On Tuesday, Cornell University informed its chapter of Psi Upsilon that it would be closed indefinitely. The decision came after members of Psi Upsilon were “accused of attacking a black student, beating him and calling him by a racial epithet,” as stated by the New York Times. While Cornell did the right thing in shutting down the fraternity, their response is still lacking. As of now, it does not appear that the Cornell administration will be punishing the specific students involved in the incident, just the fraternity as a whole. This is unacceptable. Racist incidents are still too common on college campuses — including here at NYU — and they must not be swept under the rug.
It is important to note that one student involved in the incident, John Greenwood, has been arrested and charged with third-degree assault. However, Cornell has yet to issue a statement that Greenwood and the other students involved in the incident will be punished by the university. This silence allows the students involved in this incident — and all Cornell students involved with discriminatory actions — to feel emboldened by their university. Speaking out against racism generally is great for optics, but it does nothing to prevent these incidents in the future. After all, in 2016, Psi Upsilon was punished, only after Cornell received over 30 complaints regarding discriminatory instances. Obviously, frat members feel as though they can get away with far too much under the guise of a fraternity.
Greek life chapters on most college campuses are, as argued by a Cornell parent, notoriously segregated. As the parent believes, this is a continuation of an existing status quo seen in many aspects of American life: communities are segregated, schools are segregated and places of worship are segregated years after segregation was supposedly outlawed. Usually, fraternities are not required to enforce any sort of diversity quotas, leading people to recruit who they are comfortable with — people who look like themselves. Of course, this is largely unintentional. However, overt segregation in Greek life leads to far too many racist incidents. The first step to ending this is holding students involved in discriminatory incidents accountable.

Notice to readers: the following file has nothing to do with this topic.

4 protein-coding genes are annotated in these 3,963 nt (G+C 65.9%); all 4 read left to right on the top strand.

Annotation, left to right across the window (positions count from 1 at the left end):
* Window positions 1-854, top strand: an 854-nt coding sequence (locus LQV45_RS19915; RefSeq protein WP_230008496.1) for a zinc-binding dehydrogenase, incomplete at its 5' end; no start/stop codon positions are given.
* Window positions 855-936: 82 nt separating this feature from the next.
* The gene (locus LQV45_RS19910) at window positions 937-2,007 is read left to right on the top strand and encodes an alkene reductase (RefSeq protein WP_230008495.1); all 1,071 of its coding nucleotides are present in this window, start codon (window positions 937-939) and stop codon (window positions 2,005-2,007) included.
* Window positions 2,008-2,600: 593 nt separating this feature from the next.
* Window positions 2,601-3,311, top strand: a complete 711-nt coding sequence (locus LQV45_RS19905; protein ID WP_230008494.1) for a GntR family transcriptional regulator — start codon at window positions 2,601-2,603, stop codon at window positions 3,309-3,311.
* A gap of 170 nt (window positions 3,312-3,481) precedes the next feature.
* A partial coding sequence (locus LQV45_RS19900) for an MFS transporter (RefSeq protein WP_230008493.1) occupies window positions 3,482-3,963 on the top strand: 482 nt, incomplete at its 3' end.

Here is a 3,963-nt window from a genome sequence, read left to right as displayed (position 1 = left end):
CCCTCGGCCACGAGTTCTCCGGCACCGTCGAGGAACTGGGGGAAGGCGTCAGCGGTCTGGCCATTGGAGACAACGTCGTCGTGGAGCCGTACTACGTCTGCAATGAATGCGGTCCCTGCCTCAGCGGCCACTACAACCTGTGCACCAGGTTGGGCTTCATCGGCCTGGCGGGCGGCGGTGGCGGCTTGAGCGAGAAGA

Racism of any kind is not and will not be tolerated at NYU; fraternities and sororities are no exception. All students involved in this lynching, and any instance of discriminatory behavior, must be held accountable for their inexcusable actions. Finally, in light of this despicable act, members of NYU Greek life, especially those at NYU’s Psi Upsilon chapter, must double-down on their commitment to diversity and equality.
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A version of this appeared in the Monday, Sept. 25 print edition.